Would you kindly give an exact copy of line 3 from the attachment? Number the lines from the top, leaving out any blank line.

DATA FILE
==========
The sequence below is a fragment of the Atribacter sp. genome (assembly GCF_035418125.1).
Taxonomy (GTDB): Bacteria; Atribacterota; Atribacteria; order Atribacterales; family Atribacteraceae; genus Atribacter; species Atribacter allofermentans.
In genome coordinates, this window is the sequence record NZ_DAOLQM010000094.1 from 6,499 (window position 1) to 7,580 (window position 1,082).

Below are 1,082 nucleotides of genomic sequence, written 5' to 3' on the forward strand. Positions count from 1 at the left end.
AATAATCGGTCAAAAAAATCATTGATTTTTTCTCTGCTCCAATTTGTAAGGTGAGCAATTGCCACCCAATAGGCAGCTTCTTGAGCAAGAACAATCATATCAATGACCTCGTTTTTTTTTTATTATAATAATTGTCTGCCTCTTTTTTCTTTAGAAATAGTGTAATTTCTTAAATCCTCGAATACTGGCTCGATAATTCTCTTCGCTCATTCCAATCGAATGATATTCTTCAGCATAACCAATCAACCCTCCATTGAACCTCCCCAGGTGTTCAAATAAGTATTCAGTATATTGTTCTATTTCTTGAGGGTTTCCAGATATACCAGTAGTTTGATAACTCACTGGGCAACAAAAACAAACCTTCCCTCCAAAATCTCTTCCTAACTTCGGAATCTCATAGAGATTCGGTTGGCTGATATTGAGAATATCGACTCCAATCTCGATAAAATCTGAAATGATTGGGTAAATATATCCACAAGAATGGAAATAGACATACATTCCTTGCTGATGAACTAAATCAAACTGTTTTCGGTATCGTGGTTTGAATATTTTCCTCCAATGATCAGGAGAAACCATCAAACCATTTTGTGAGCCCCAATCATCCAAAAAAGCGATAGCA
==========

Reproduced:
In genome coordinates, this window is the sequence record NZ_DAOLQM010000094.1 from 6,499 (window position 1) to 7,580 (window position 1,082).